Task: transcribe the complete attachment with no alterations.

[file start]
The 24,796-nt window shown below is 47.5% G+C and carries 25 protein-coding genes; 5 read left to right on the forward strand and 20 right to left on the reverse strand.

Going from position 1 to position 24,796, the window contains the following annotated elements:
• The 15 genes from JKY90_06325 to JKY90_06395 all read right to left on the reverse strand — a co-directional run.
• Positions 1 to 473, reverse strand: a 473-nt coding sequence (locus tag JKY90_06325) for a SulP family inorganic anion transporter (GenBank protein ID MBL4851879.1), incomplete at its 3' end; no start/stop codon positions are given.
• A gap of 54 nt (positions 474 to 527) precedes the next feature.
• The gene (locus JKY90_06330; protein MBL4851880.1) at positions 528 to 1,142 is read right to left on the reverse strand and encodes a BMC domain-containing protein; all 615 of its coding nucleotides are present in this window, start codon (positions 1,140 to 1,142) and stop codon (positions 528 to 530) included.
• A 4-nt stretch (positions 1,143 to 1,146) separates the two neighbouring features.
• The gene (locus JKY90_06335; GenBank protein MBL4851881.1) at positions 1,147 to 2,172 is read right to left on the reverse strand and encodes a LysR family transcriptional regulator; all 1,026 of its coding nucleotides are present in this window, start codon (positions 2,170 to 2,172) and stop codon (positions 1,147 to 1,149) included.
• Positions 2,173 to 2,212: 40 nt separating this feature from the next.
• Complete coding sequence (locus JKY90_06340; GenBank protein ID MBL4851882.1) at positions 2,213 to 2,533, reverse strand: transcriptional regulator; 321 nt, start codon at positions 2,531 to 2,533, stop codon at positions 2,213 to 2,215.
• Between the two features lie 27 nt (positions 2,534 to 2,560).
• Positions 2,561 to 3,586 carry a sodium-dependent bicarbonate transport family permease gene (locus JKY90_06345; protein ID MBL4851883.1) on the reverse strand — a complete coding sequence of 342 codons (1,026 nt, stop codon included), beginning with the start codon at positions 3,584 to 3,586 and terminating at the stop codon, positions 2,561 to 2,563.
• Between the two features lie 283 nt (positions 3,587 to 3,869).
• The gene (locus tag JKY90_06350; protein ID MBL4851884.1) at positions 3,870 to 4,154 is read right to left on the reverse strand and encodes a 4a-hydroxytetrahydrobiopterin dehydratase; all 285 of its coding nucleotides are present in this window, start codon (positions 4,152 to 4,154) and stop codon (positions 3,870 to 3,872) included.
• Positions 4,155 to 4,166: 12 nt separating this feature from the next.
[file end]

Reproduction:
The 24,796-nt window shown below is 47.5% G+C and carries 25 protein-coding genes; 5 read left to right on the forward strand and 20 right to left on the reverse strand.

Going from position 1 to position 24,796, the window contains the following annotated elements:
• The 15 genes from JKY90_06325 to JKY90_06395 all read right to left on the reverse strand — a co-directional run.
• Positions 1 to 473, reverse strand: a 473-nt coding sequence (locus tag JKY90_06325) for a SulP family inorganic anion transporter (GenBank protein ID MBL4851879.1), incomplete at its 3' end; no start/stop codon positions are given.
• A gap of 54 nt (positions 474 to 527) precedes the next feature.
• The gene (locus JKY90_06330; protein MBL4851880.1) at positions 528 to 1,142 is read right to left on the reverse strand and encodes a BMC domain-containing protein; all 615 of its coding nucleotides are present in this window, start codon (positions 1,140 to 1,142) and stop codon (positions 528 to 530) included.
• A 4-nt stretch (positions 1,143 to 1,146) separates the two neighbouring features.
• The gene (locus JKY90_06335; GenBank protein MBL4851881.1) at positions 1,147 to 2,172 is read right to left on the reverse strand and encodes a LysR family transcriptional regulator; all 1,026 of its coding nucleotides are present in this window, start codon (positions 2,170 to 2,172) and stop codon (positions 1,147 to 1,149) included.
• Positions 2,173 to 2,212: 40 nt separating this feature from the next.
• Complete coding sequence (locus JKY90_06340; GenBank protein ID MBL4851882.1) at positions 2,213 to 2,533, reverse strand: transcriptional regulator; 321 nt, start codon at positions 2,531 to 2,533, stop codon at positions 2,213 to 2,215.
• Between the two features lie 27 nt (positions 2,534 to 2,560).
• Positions 2,561 to 3,586 carry a sodium-dependent bicarbonate transport family permease gene (locus JKY90_06345; protein ID MBL4851883.1) on the reverse strand — a complete coding sequence of 342 codons (1,026 nt, stop codon included), beginning with the start codon at positions 3,584 to 3,586 and terminating at the stop codon, positions 2,561 to 2,563.
• Between the two features lie 283 nt (positions 3,587 to 3,869).
• The gene (locus tag JKY90_06350; protein ID MBL4851884.1) at positions 3,870 to 4,154 is read right to left on the reverse strand and encodes a 4a-hydroxytetrahydrobiopterin dehydratase; all 285 of its coding nucleotides are present in this window, start codon (positions 4,152 to 4,154) and stop codon (positions 3,870 to 3,872) included.
• Positions 4,155 to 4,166: 12 nt separating this feature from the next.